eHealth and mobile Health (mHealth) interventions

A new emerging area of support for disease management is through digital technology using eHealth and mobile health (mHealth) interventions. These interventions have to potential to support the development of self-management skills, or assist the healthcare team to monitor symptoms. For JIA, current studies have focused on the health issues pain, health related quality of life, physical activity and disease management. Children and adolescents have used these interventions through a range of devices including computers, laptops, personal digital assistants, multimedia-players, and wearable accelerometers synchronised to smart phone. This allows access to these interventions from home. Early usability studies have been gaining positive feedback by children and adolescents. They are familiar with this type of technology and report liking these interventions. However further research is still needed to understand their full potential in supporting children and adolescents living with complex needs.[35]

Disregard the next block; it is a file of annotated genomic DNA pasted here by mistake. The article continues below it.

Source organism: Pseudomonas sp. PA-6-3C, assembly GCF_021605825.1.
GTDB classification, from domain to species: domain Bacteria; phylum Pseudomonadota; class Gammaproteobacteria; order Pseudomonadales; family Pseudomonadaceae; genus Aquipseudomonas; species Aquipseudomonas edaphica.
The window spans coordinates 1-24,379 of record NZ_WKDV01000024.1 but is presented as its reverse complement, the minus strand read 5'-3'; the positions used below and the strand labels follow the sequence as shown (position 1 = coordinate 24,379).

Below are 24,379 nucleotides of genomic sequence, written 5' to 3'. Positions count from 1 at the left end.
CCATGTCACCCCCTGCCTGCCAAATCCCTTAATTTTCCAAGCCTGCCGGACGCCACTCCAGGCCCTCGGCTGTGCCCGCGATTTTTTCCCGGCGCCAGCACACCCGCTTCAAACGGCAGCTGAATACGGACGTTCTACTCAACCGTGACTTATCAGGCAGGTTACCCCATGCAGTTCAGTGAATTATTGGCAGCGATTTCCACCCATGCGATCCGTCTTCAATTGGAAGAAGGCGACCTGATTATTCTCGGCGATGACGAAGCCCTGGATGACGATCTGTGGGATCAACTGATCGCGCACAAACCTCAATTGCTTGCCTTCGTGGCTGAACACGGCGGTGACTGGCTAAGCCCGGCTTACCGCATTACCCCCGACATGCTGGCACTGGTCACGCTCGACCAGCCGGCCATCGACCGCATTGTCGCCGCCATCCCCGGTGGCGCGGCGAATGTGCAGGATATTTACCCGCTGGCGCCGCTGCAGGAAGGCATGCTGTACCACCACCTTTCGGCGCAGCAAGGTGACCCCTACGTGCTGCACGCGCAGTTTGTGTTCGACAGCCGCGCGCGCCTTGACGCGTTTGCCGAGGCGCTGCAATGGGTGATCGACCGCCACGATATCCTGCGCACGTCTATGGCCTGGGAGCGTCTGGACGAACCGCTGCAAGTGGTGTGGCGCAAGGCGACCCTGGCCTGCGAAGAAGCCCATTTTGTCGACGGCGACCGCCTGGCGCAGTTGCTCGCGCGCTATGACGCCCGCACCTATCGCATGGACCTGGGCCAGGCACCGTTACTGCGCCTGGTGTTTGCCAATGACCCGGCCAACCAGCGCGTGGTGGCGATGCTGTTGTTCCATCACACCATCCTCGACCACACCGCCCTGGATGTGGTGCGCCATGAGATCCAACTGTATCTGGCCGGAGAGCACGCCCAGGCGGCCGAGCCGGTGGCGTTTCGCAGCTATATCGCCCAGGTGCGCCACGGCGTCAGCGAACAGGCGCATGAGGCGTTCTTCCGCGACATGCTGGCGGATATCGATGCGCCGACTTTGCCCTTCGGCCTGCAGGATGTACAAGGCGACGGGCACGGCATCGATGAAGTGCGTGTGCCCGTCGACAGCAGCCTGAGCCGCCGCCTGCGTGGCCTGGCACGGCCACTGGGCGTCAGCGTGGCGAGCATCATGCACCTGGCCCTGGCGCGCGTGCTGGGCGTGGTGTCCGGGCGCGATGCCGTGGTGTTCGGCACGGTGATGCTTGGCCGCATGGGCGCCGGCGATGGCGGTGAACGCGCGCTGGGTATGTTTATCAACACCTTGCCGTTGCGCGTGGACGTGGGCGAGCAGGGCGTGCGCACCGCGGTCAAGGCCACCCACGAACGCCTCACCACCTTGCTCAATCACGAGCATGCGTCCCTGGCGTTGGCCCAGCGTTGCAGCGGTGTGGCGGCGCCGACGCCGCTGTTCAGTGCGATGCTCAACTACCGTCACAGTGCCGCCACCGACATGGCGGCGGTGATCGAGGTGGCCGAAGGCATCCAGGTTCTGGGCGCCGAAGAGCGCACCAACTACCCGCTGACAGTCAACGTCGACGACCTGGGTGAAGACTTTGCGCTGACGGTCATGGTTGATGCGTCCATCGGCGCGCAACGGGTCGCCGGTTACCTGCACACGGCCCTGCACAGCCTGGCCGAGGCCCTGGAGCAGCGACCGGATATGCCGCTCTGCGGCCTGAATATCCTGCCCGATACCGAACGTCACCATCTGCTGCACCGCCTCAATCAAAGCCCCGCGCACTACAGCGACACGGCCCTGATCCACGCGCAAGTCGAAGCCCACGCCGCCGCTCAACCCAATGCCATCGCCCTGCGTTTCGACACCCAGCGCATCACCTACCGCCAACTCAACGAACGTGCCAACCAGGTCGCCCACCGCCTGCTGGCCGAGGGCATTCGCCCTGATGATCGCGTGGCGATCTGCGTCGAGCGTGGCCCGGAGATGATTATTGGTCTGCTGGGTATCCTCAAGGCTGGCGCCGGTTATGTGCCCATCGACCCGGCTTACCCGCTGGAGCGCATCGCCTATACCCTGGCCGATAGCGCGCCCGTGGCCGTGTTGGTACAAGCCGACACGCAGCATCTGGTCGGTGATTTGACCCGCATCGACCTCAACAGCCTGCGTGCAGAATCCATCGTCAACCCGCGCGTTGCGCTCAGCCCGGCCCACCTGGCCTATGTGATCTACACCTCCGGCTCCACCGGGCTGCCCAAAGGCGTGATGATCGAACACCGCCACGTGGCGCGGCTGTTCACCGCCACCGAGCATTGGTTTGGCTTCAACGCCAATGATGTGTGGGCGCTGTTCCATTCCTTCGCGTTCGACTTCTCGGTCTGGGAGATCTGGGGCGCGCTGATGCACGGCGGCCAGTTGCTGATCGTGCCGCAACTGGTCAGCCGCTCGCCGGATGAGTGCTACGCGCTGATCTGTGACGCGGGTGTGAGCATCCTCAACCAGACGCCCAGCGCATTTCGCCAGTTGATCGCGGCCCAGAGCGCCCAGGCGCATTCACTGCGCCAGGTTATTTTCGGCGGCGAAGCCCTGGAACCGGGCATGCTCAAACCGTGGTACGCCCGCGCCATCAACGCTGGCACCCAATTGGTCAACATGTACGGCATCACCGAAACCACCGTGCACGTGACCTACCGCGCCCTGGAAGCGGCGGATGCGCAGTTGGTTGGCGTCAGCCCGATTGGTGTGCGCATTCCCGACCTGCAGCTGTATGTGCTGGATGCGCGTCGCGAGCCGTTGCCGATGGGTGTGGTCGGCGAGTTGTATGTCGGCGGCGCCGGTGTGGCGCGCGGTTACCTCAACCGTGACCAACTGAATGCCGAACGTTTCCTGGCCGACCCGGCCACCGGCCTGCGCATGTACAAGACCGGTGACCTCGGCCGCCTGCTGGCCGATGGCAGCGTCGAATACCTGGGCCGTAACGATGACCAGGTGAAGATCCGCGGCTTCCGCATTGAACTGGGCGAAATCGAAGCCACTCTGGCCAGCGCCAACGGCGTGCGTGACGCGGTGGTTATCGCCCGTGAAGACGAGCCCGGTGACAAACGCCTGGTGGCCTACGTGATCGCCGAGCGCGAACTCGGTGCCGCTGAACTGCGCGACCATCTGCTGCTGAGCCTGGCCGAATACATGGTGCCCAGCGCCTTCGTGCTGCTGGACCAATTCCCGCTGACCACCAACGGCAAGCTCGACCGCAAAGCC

At the time of receiving a JIA diagnosis, children and their families often have many questions regarding prognosis. Recent therapeutic advances in the management of JIA have made inactive disease and clinical remission achievable goals for the majority of children with access to modern treatments. Clinical remission can be defined as the absence of signs and symptoms of inflammatory disease activity, including extra-articular manifestations of the disease. Differentiating subtypes of JIA helps to target treatment and leads to more positive outcomes, however subtype is not the only predictor of JIA outcome. Poor prognostic factors include arthritis of the hip, cervical spine, ankles or wrists; prolonged elevation of inflammatory markers; and radiographic evidence of joint damage including erosions or joint space narrowing. Patients with RF-positive polyarthritis often have worse outcomes associated with more aggressive disease. Despite this, the probability of this subgroup achieving inactive disease at least once within 5 years was shown to be 90% in a large Canadian study.[36] Research is currently being undertaken into clinical prediction models to allow earlier identification of children who are likely to have a worse prognosis.[37] Compliance with therapy, especially medication, has a positive correlation with disease outcome.